It’s unfortunate to say, but when it comes to vaccines we’re all starting to get a little bit selfish, or at the very least self-interested.
But maybe that’s a good thing.
No matter where you look, the world is starting to become littered with comments on the speed of the vaccination, strategies, supplies, of various countries – because many just want life to go back to normal and see the vaccine as a way to do that.
Here in Belgium, things are all but concrete regarding vaccination strategy. Belgium decided on the priority groups for vaccination in early December, determining that residents and staff in residential care centres would be the first to be vaccinated, followed by healthcare staff in hospitals.
Then it would be other staff members working in hospitals and health services, then people over 65 years old, followed by people between 45 and 65 with underlying conditions, and eventually people working in an essential profession.
After everyone in those groups has been vaccinated, it will be the rest of the adult population’s turn.
What is far from fixed, is the speed this will happen at. After a cautious – or slow – start, which happened “for good reasons,” Federal Health Minister Frank Vandenbroucke announced that he and Prime Minister Alexander De Croo had asked the taskforce for a revised plan to speed up the vaccinations from next week.
No vaccines should be left in a freezer, he said, adding that “they all have to be used as soon as possible.”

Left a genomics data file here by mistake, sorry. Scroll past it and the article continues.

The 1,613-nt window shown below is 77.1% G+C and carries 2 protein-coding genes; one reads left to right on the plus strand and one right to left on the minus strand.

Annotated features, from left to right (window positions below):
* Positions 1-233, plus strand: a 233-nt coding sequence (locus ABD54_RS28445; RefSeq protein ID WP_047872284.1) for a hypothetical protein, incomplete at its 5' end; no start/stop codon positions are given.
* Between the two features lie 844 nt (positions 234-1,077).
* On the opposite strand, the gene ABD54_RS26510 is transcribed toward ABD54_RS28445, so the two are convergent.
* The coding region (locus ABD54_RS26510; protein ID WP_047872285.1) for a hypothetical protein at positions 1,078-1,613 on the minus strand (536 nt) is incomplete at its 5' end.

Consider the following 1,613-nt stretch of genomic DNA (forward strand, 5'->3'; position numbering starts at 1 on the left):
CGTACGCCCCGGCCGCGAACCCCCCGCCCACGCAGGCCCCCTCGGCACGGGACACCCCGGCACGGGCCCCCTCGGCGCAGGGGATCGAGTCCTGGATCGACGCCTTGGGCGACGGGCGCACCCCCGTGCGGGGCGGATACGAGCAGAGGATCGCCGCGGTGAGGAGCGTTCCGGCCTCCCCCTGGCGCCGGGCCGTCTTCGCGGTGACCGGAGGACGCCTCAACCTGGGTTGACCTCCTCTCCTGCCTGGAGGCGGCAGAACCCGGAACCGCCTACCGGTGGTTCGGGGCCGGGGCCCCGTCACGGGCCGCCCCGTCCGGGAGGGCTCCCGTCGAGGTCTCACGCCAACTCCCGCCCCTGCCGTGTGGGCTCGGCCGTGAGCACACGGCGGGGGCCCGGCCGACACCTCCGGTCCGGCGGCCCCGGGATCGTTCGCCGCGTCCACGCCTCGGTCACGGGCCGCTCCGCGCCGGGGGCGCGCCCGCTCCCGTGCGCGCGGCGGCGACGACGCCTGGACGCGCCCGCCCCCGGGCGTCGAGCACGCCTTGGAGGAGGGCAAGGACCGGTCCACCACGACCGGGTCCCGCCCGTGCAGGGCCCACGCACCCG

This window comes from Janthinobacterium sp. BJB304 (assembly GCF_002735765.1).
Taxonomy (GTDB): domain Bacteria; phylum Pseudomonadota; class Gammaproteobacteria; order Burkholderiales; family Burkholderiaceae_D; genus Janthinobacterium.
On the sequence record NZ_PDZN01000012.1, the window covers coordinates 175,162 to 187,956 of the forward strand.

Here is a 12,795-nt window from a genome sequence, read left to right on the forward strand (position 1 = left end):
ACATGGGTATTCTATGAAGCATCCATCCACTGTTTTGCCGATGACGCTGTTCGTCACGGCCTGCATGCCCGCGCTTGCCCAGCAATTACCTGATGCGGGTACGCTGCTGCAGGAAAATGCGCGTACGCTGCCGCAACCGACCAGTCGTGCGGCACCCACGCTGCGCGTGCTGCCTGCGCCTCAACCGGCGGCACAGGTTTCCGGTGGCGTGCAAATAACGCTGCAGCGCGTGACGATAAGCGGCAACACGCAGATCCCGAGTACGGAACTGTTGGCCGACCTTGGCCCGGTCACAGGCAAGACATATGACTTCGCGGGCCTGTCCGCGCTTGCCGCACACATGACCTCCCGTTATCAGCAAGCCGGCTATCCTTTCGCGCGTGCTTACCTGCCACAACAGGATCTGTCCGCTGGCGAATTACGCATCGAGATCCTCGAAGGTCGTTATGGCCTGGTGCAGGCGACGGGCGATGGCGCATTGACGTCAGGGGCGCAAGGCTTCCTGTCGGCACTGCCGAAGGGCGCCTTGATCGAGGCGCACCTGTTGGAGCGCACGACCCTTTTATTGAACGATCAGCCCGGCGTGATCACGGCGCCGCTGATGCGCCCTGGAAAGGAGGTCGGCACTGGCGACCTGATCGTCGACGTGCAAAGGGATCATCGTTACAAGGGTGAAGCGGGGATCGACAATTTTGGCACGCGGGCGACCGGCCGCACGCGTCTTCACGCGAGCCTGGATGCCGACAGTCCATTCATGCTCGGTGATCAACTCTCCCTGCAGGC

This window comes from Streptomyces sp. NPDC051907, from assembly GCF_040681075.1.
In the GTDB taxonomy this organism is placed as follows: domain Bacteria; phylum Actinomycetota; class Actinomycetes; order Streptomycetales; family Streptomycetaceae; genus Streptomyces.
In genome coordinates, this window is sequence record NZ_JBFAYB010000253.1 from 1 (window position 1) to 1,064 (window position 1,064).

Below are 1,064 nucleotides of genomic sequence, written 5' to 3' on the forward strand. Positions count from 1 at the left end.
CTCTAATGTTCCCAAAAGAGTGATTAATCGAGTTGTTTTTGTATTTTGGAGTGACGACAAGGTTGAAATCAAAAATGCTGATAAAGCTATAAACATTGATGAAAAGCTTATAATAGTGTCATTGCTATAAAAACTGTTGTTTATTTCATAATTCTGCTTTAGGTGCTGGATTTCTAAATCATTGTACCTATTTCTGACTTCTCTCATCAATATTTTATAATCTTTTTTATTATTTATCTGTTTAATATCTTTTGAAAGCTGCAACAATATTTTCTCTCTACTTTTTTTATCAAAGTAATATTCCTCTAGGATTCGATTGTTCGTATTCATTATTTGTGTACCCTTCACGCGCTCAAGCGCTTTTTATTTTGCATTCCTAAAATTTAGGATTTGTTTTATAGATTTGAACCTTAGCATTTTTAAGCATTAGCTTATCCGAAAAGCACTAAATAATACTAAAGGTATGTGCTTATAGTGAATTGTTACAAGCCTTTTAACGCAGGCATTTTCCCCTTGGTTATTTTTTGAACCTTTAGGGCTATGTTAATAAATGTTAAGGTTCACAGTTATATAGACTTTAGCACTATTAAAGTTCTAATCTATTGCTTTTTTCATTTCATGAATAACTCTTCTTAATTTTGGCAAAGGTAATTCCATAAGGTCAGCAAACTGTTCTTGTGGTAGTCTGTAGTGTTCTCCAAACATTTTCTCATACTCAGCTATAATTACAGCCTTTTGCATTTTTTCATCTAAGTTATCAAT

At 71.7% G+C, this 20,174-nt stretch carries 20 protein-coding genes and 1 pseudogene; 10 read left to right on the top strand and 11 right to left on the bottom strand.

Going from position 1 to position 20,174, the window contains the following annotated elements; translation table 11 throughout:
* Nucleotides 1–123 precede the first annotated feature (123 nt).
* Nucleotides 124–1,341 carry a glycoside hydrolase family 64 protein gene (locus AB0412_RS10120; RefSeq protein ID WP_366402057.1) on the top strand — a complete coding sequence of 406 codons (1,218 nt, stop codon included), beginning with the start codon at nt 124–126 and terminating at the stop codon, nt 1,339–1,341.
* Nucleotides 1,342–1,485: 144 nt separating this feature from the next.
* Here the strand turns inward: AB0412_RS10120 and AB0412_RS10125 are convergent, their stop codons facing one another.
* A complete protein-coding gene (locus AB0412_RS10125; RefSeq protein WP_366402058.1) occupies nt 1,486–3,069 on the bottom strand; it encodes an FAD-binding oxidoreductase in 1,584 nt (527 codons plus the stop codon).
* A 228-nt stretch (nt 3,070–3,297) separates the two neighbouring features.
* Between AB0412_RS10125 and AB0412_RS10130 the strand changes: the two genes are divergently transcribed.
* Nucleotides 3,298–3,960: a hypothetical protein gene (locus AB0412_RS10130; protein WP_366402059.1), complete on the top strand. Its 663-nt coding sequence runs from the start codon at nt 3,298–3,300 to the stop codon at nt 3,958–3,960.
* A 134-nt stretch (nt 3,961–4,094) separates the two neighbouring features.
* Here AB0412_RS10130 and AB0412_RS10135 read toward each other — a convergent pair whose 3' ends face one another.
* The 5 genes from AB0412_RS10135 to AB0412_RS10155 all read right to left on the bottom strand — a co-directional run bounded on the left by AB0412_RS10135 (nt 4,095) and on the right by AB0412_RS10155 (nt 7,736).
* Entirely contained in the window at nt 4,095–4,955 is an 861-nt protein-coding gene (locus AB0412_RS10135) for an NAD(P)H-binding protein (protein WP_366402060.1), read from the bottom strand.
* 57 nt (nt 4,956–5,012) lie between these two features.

So maybe things are about to change. 2020 was all about the maybes, looks like 2021 might be the same for now.
Right. Enough from me, news time.
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Speeding up Belgium’s vaccination Covid-19 campaign by also vaccinating during the weekend is certainly not self-evident, according to Dirk Dewolf of the Flemish Agency for Care and Health. Read more.
Belgium’s large-scale vaccination campaign officially started this week and immediately received a lot of criticism for not going fast enough.
As the government is looking for a way to speed up the vaccinations, several questions were left unanswered. Read More.
More snow is expected to fall in Belgium on Wednesday and Thursday, the Royal Meteorological Institute (RMI) predicted on Wednesday morning.
The south-east of Belgium can expect light snowfall throughout the day, with fog being likely in the Ardennes. Maximum temperatures will range from 2 to 4 degrees. Read More.
Starting from this week, Belgium is stepping up its controls on the teleworking obligation with so-called “flash checks” to reduce people’s mobility and the further spread of the coronavirus as much as possible.
At the end of 2020, Federal Health Minister Frank Vandenbroucke announced that “flash checks” – which will see groups of inspectors enter companies to check if everyone physically present on the work floor really has to be there – on teleworking would be carried out in January. Read More.
A hospital in Antwerp has called in 110 patients who may have been seriously infected while being treated by a poorly-disinfected endoscopy machine in October. Read More.
Belgium should close its borders now if it wants to avoid a third wave of coronavirus infections, according to Dirk Devroey, professor and dean of the health faculty at VUB. Read more.
The Brussels public prosecutor’s office has opened a drug investigation into the sex party involving Hungarian MEP József Szájer.
The sex party, which made headlines across Europe, happened on 27 November in an apartment on Rue des Pierres in the centre of Brussels and was broken up by the police as it was in violation of lockdown rules. Read More.
The Brussels Times